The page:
Is this for security reasons? If that’s the case, I have a hard time understanding why, because anyone that has access to
fly secrets list also has access to
fly ssh console and can run
printenv in that shell.
In fact, I wrote a small Python script to easily view the values:
Would be nice if I could just use
fly secrets for this.
Our API doesn’t have access to the contents of secrets. When you set a secret through the API, we seal it in a software HSM, to which our API server has no access (we currently store an authenticator tag of the secret so you can match them up between apps, but I’m dubious about the value of this feature and lobbying to get rid of it).
You can, of course, recover secrets by SSH’ing into an app, or, for that matter, deploying a new version of your code that simply logs the secret in plaintext; at the end of the day, something has to be able to see the secret, even if I would prefer that we implement pure write-only secrets instead.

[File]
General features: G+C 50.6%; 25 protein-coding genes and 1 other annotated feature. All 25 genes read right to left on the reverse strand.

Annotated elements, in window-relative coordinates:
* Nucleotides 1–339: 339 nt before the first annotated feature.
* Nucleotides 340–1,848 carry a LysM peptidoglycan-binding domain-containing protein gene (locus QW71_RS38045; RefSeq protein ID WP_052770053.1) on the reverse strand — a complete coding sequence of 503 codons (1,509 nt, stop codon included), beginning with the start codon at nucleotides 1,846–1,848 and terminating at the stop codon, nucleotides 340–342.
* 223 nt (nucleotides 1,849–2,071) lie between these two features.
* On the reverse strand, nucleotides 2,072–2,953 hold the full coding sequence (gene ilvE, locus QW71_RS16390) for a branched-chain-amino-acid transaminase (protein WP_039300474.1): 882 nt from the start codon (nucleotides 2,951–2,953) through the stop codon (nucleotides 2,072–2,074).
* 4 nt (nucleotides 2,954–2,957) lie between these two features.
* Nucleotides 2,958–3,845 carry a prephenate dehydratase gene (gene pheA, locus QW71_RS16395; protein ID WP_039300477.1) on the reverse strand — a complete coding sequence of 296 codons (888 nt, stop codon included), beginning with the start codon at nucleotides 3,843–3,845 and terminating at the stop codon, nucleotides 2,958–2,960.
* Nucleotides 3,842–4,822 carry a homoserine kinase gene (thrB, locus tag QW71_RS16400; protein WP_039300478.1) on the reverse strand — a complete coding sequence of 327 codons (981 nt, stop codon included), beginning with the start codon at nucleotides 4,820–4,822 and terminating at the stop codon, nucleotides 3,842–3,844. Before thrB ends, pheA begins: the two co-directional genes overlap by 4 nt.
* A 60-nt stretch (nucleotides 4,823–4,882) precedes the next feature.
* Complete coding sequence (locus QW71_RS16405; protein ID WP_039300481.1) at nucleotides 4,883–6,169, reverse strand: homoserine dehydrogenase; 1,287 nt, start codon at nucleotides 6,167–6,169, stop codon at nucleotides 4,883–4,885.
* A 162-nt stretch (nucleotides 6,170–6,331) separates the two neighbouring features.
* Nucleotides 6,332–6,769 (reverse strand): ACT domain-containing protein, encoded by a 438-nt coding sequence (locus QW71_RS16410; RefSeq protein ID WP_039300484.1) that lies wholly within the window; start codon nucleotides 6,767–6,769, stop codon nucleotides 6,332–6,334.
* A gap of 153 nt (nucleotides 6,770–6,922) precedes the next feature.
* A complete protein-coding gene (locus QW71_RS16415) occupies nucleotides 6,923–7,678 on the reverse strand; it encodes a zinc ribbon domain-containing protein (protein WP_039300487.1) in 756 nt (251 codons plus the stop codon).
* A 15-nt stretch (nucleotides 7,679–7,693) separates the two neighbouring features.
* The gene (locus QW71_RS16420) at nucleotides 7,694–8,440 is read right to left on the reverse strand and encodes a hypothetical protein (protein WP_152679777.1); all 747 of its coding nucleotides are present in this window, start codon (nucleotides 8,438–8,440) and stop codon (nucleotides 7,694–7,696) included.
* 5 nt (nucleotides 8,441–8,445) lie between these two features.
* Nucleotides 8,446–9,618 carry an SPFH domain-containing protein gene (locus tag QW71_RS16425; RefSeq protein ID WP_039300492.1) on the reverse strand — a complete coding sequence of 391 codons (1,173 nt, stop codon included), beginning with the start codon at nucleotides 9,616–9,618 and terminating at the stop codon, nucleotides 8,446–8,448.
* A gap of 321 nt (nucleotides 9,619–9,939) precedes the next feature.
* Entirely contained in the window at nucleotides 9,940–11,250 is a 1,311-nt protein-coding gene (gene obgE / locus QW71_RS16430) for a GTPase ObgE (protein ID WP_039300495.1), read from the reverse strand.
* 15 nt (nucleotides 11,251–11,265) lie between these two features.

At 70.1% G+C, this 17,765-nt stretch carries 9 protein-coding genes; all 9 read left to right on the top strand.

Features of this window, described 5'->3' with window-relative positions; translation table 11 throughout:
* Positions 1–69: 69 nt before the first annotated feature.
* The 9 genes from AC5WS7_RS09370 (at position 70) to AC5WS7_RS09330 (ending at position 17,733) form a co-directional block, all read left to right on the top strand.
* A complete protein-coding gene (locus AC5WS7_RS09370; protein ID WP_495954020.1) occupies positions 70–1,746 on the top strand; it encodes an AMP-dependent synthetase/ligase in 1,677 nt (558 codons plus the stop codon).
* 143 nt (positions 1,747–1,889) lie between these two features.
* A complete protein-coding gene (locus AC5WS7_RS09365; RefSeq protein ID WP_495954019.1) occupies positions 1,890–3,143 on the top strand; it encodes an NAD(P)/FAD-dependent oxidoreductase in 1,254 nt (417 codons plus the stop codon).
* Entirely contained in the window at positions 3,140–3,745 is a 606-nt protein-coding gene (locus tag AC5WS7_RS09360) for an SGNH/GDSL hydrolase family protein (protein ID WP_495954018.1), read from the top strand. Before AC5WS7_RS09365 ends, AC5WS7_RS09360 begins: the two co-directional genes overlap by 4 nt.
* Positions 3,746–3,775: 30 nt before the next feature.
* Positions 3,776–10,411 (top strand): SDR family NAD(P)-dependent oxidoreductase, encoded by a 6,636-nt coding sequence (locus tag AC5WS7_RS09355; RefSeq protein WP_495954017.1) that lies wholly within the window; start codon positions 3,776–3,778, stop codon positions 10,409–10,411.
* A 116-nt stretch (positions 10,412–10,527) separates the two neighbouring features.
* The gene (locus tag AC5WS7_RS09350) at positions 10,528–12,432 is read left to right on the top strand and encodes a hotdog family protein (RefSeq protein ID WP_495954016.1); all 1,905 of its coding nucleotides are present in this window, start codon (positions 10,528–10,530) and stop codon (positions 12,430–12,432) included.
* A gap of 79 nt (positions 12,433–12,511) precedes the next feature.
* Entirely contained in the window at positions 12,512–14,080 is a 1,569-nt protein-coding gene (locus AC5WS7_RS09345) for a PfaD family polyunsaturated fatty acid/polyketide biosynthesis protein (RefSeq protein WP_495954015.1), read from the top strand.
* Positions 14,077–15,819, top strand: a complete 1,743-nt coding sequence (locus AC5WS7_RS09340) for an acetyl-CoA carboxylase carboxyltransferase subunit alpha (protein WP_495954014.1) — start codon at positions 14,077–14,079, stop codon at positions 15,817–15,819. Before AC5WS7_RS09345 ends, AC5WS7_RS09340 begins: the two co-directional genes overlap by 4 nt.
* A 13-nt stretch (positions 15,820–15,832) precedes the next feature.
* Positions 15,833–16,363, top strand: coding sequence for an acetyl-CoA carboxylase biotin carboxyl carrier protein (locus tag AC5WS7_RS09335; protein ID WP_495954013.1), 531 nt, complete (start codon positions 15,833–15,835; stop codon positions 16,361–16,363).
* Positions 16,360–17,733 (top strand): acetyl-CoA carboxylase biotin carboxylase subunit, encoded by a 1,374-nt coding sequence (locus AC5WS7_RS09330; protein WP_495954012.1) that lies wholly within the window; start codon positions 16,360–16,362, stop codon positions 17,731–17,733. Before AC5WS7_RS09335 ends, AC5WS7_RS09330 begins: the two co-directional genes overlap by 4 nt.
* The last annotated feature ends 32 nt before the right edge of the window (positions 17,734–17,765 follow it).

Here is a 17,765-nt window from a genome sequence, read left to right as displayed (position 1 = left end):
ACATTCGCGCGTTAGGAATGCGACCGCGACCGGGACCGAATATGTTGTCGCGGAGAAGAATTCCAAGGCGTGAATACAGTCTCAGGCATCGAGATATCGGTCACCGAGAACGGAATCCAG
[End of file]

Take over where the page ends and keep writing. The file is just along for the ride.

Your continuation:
What you should expect from us moving forward is work on tightening secrets even further, both by restricting who can SSH to things (that’s coming soon!) and also by tightening the default environment an SSH session drops you into. The goal is to make it difficult to casually recover^H^H^H^Hexfiltrate a secret, bearing in mind that the primary thing people do with Fly.io is deploy new code on it, and code is generally always going to get secret access.
I’m not sure if you’re familiar with vercel but their secrets are also obfuscated but you’re able to de-obfuscate in the ui and change them, I think this is a happy medium of keeping it secure while also keeping the DX nice
I understand the convenience of that feature! But the design we have amplifies the convenience of reasoning about the security of our API, which we also deeply value. Our API can’t recover secrets at all, because it doesn’t store them.